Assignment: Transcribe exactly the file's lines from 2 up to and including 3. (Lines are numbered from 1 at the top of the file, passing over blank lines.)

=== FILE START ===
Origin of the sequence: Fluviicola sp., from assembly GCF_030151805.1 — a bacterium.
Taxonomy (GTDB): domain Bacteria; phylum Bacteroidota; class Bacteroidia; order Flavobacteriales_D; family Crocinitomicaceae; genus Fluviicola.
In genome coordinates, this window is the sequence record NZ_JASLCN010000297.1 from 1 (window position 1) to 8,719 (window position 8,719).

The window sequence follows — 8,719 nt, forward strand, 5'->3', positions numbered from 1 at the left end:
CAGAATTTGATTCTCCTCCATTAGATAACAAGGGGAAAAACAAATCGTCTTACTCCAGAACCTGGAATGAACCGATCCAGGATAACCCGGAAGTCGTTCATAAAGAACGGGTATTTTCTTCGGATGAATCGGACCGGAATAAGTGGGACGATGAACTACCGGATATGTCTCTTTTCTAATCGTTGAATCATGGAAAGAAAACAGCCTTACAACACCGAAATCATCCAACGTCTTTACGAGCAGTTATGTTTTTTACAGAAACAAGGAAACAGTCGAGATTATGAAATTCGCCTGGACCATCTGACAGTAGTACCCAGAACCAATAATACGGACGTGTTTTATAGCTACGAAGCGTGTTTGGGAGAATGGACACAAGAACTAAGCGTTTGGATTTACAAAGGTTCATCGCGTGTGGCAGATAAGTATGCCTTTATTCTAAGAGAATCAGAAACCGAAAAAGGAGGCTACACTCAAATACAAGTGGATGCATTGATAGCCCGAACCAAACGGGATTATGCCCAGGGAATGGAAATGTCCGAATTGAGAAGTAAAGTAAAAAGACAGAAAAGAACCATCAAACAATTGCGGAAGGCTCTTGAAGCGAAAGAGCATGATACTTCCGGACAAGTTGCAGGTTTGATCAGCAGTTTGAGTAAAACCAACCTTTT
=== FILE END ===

Taxonomy (GTDB): domain Bacteria; phylum Bacteroidota; class Bacteroidia; order Flavobacteriales_D; family Crocinitomicaceae; genus Fluviicola.
In genome coordinates, this window is the sequence record NZ_JASLCN010000297.1 from 1 (window position 1) to 8,719 (window position 8,719).